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Neal Punt's Almost Universalism
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TOPIC: Neal Punt's Almost Universalism

Neal Punt's Almost Universalism 1 year, 9 months ago #4247

  • noctuary
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Is anyone here familiar with Neal Punt? I'm pretty sure he believes in conditional immortality since he included a chapter by Edward Fudge defending such in his book. I downloaded Punt's book Evangelical Inclusion but I haven't read much of it. From what I understand, Punt believes that the work of Christ is such that all are saved except for those who opt out, those who give a firm "no", in contrast to the usual understanding that only those who say "yes" are saved.

Any thoughts on this?

Re: Neal Punt's Almost Universalism 1 year, 9 months ago #4255

noctuary wrote:
Is anyone here familiar with Neal Punt? I'm pretty sure he believes in conditional immortality since he included a chapter by Edward Fudge defending such in his book. I downloaded Punt's book Evangelical Inclusion but I haven't read much of it. From what I understand, Punt believes that the work of Christ is such that all are saved except for those who opt out, those who give a firm "no", in contrast to the usual understanding that only those who say "yes" are saved.

Any thoughts on this?


That's actually kind of how I see it.

Re: Neal Punt's Almost Universalism 1 year, 9 months ago #4286

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I read a different book by Punt, but you have it essentially right. He points out that Scripture indicates that those who accept Christ will be saved and those who reject him will be lost, but doesn't actually say what happens to those who do neither. He then lays out:

Statement A: Everyone will be lost, except those whom Scripture explicitly says will be saved. (This is what he says most people believe by default, and I agree with him on that.)

But then he offers:

Statement B: Everyone will be saved, except those whom Scripture explicitly says will be lost.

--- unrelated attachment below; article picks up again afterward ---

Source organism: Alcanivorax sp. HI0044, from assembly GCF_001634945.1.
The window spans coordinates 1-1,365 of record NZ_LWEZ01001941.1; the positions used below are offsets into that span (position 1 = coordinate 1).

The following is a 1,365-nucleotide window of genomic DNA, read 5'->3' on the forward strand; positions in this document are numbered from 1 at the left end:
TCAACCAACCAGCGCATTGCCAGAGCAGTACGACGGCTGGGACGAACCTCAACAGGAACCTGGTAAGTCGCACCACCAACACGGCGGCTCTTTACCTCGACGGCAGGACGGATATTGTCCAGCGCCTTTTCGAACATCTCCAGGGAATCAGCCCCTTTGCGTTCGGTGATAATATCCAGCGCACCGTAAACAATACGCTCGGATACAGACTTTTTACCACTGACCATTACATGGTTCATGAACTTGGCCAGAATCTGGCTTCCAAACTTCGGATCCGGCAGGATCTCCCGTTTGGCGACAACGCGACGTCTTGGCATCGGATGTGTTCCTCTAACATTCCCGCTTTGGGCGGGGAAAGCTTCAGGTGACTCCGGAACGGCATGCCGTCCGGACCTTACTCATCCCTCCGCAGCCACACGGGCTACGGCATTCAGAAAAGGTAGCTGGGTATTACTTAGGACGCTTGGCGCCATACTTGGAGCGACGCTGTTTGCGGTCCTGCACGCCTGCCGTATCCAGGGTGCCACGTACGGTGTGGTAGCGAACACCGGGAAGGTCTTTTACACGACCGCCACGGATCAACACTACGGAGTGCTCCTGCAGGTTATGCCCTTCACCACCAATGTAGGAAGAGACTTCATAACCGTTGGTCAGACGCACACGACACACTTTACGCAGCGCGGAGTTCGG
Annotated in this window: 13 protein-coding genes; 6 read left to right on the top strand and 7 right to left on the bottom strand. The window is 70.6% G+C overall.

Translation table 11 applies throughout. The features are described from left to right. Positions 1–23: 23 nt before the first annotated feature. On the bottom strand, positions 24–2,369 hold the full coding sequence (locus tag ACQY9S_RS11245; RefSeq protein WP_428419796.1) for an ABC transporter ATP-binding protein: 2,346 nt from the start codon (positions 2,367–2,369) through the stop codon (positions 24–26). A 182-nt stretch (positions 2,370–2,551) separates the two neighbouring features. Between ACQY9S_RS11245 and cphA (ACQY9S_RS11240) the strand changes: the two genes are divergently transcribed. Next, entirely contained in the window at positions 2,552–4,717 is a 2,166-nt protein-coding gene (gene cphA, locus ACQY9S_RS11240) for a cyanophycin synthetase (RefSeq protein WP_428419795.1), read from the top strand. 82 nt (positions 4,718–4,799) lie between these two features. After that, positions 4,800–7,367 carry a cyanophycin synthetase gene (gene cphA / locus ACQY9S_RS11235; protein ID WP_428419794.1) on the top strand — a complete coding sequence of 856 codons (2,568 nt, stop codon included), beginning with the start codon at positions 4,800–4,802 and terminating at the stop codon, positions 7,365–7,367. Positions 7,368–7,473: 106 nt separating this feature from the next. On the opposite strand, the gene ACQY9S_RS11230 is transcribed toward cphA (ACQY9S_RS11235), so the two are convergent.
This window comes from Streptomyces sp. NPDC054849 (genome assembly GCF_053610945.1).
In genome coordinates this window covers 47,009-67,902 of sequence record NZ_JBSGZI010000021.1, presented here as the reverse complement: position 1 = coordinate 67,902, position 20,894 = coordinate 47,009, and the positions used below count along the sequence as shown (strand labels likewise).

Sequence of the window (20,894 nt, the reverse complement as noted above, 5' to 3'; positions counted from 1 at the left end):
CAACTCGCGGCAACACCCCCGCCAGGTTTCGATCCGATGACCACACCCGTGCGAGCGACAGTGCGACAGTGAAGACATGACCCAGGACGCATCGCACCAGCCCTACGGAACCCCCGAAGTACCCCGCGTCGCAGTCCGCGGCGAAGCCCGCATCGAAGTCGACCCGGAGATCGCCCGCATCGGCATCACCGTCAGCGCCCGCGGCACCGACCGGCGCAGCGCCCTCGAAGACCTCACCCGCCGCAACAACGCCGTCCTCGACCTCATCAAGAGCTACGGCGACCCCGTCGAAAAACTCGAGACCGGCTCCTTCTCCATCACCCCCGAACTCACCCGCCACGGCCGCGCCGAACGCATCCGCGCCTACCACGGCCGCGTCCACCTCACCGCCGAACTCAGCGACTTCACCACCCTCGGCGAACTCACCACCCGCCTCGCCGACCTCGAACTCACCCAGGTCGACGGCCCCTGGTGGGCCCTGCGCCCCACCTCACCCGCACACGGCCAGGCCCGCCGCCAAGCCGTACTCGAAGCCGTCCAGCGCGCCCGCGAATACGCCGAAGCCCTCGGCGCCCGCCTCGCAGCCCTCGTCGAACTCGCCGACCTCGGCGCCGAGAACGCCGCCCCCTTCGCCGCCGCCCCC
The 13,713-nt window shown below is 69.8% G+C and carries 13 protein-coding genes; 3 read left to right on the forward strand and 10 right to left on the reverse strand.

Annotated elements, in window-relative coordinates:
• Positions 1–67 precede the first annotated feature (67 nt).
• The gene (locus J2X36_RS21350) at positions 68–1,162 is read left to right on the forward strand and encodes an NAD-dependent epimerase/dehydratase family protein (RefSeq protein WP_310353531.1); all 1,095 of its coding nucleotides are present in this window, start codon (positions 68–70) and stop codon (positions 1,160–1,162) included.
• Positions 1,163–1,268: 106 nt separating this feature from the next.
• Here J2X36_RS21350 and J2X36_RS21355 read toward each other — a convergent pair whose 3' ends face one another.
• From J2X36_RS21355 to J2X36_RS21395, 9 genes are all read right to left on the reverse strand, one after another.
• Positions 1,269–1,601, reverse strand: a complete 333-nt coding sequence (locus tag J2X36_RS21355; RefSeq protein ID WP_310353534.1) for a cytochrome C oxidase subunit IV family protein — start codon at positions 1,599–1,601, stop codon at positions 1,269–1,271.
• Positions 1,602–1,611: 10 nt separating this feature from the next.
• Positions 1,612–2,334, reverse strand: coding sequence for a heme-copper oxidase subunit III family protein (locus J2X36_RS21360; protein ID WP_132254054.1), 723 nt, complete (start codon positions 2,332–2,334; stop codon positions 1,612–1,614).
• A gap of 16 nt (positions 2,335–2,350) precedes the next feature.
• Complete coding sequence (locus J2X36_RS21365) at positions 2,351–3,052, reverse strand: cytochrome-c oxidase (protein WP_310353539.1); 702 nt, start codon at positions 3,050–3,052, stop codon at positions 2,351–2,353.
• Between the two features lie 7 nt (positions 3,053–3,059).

He points out, correctly, that both statements are assumptions and neither can be proved or disproved by Scripture. He seems to prefer B. But the difficulty I have with B this is that it argues strongly against evangelism. If I find a group of people who have never heard of Christ, and proclaim the gospel to them, it's likely that at least some will reject it and be lost. But all would have been saved by default if I'd kept my mouth shut.

Personally, I believe in:

Statement C: Everyone whom Scripture explicitly says will be saved, will be saved. Everyone whom Scripture explicitly says will be lost, will be lost. And we have no business speculating about anyone else, so let's get them into the first group if we can.

Re: Neal Punt's Almost Universalism 1 year, 9 months ago #4287

DTM wrote:
I read a different book by Punt, but you have it essentially right. He points out that Scripture indicates that those who accept Christ will be saved and those who reject him will be lost, but doesn't actually say what happens to those who do neither. He then lays out:

Statement A: Everyone will be lost, except those whom Scripture explicitly says will be saved. (This is what he says most people believe by default, and I agree with him on that.)

But then he offers:

Statement B: Everyone will be saved, except those whom Scripture explicitly says will be lost.